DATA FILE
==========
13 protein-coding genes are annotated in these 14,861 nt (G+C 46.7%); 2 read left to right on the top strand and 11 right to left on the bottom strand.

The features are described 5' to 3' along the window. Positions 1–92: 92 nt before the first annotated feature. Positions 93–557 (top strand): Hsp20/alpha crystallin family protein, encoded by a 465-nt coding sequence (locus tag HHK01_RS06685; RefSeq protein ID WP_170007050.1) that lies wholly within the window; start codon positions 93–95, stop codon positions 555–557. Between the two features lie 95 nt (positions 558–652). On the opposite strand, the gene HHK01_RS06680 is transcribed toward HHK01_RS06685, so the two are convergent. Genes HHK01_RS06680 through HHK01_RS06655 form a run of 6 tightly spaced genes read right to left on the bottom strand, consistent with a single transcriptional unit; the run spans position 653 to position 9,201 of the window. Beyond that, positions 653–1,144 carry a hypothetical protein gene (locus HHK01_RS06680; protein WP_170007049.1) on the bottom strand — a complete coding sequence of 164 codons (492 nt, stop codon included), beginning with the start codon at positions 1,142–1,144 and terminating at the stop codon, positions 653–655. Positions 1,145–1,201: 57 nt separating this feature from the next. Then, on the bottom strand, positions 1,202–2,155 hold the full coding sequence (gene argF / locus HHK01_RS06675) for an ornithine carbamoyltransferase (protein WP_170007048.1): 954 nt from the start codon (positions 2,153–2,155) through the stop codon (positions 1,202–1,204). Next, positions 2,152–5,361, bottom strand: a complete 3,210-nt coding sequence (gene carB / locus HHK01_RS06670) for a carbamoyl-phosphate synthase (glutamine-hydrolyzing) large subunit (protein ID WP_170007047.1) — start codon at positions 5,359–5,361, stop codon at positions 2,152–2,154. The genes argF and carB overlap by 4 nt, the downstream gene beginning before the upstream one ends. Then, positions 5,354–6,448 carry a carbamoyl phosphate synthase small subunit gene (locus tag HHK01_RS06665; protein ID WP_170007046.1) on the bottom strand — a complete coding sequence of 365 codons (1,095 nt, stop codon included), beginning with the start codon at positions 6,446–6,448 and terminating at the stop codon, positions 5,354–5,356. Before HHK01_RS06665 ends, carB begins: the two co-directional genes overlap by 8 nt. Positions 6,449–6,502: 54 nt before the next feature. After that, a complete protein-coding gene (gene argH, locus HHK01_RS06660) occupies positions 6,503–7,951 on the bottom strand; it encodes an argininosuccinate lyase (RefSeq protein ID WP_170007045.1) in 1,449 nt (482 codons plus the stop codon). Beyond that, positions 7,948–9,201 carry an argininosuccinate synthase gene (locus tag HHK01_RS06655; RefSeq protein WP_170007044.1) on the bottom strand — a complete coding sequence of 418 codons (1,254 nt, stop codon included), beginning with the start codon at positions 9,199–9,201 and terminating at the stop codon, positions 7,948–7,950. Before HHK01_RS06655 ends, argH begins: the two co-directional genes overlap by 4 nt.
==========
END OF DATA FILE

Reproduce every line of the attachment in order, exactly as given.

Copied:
13 protein-coding genes are annotated in these 14,861 nt (G+C 46.7%); 2 read left to right on the top strand and 11 right to left on the bottom strand.

The features are described 5' to 3' along the window. Positions 1–92: 92 nt before the first annotated feature. Positions 93–557 (top strand): Hsp20/alpha crystallin family protein, encoded by a 465-nt coding sequence (locus tag HHK01_RS06685; RefSeq protein ID WP_170007050.1) that lies wholly within the window; start codon positions 93–95, stop codon positions 555–557. Between the two features lie 95 nt (positions 558–652). On the opposite strand, the gene HHK01_RS06680 is transcribed toward HHK01_RS06685, so the two are convergent. Genes HHK01_RS06680 through HHK01_RS06655 form a run of 6 tightly spaced genes read right to left on the bottom strand, consistent with a single transcriptional unit; the run spans position 653 to position 9,201 of the window. Beyond that, positions 653–1,144 carry a hypothetical protein gene (locus HHK01_RS06680; protein WP_170007049.1) on the bottom strand — a complete coding sequence of 164 codons (492 nt, stop codon included), beginning with the start codon at positions 1,142–1,144 and terminating at the stop codon, positions 653–655. Positions 1,145–1,201: 57 nt separating this feature from the next. Then, on the bottom strand, positions 1,202–2,155 hold the full coding sequence (gene argF / locus HHK01_RS06675) for an ornithine carbamoyltransferase (protein WP_170007048.1): 954 nt from the start codon (positions 2,153–2,155) through the stop codon (positions 1,202–1,204). Next, positions 2,152–5,361, bottom strand: a complete 3,210-nt coding sequence (gene carB / locus HHK01_RS06670) for a carbamoyl-phosphate synthase (glutamine-hydrolyzing) large subunit (protein ID WP_170007047.1) — start codon at positions 5,359–5,361, stop codon at positions 2,152–2,154. The genes argF and carB overlap by 4 nt, the downstream gene beginning before the upstream one ends. Then, positions 5,354–6,448 carry a carbamoyl phosphate synthase small subunit gene (locus tag HHK01_RS06665; protein ID WP_170007046.1) on the bottom strand — a complete coding sequence of 365 codons (1,095 nt, stop codon included), beginning with the start codon at positions 6,446–6,448 and terminating at the stop codon, positions 5,354–5,356. Before HHK01_RS06665 ends, carB begins: the two co-directional genes overlap by 8 nt. Positions 6,449–6,502: 54 nt before the next feature. After that, a complete protein-coding gene (gene argH, locus HHK01_RS06660) occupies positions 6,503–7,951 on the bottom strand; it encodes an argininosuccinate lyase (RefSeq protein ID WP_170007045.1) in 1,449 nt (482 codons plus the stop codon). Beyond that, positions 7,948–9,201 carry an argininosuccinate synthase gene (locus tag HHK01_RS06655; RefSeq protein WP_170007044.1) on the bottom strand — a complete coding sequence of 418 codons (1,254 nt, stop codon included), beginning with the start codon at positions 9,199–9,201 and terminating at the stop codon, positions 7,948–7,950. Before HHK01_RS06655 ends, argH begins: the two co-directional genes overlap by 4 nt.